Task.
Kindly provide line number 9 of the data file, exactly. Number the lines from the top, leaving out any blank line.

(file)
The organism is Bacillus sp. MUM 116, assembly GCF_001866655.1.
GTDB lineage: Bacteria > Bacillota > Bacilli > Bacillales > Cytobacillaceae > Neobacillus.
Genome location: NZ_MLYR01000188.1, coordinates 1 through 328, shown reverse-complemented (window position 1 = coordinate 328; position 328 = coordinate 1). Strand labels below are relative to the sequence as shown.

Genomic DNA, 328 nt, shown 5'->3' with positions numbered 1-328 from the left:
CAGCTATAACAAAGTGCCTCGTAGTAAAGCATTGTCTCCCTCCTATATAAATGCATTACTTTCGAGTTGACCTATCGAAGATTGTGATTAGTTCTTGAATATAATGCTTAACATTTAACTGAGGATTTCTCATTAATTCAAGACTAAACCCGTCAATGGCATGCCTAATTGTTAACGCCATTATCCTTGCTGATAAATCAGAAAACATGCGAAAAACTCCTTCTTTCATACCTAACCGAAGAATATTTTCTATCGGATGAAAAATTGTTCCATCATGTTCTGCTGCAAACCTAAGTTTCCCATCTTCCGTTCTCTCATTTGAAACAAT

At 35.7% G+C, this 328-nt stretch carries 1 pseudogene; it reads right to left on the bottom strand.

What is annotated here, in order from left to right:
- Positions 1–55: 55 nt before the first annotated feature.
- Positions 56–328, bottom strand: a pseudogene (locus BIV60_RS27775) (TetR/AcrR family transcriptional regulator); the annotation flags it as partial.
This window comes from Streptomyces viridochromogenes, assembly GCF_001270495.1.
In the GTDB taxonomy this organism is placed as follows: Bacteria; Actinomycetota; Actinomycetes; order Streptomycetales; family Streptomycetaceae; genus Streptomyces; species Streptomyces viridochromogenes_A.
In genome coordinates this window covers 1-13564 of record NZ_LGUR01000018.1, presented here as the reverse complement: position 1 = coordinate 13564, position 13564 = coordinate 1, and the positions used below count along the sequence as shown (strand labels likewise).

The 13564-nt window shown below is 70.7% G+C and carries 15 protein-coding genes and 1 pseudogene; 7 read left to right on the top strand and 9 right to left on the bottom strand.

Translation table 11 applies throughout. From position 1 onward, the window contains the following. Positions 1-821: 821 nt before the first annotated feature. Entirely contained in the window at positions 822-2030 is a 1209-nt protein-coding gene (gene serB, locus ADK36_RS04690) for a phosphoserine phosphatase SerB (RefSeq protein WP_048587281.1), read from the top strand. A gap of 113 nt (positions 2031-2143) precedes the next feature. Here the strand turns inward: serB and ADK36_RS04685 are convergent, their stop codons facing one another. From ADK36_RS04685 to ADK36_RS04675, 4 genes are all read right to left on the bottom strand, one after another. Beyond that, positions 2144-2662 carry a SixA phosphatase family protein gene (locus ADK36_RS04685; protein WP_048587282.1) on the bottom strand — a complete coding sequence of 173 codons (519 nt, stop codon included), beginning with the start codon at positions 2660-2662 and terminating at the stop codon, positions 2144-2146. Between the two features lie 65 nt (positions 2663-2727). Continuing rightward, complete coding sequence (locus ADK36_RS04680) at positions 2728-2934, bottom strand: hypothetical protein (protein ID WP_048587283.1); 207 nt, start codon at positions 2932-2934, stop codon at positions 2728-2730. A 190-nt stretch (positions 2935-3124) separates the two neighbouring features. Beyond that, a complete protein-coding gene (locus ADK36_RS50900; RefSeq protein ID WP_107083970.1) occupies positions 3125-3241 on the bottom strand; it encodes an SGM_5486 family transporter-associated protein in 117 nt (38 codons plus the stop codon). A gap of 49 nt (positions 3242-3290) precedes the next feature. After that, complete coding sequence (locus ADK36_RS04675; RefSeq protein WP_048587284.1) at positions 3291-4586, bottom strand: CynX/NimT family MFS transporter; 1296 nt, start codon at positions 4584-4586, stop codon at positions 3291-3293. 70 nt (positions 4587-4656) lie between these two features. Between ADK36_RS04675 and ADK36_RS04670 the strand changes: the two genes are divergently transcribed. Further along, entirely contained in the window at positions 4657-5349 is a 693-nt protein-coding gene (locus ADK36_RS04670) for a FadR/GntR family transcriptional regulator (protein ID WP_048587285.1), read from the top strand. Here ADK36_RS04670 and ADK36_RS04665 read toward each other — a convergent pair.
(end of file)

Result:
- Positions 56–328, bottom strand: a pseudogene (locus BIV60_RS27775) (TetR/AcrR family transcriptional regulator); the annotation flags it as partial.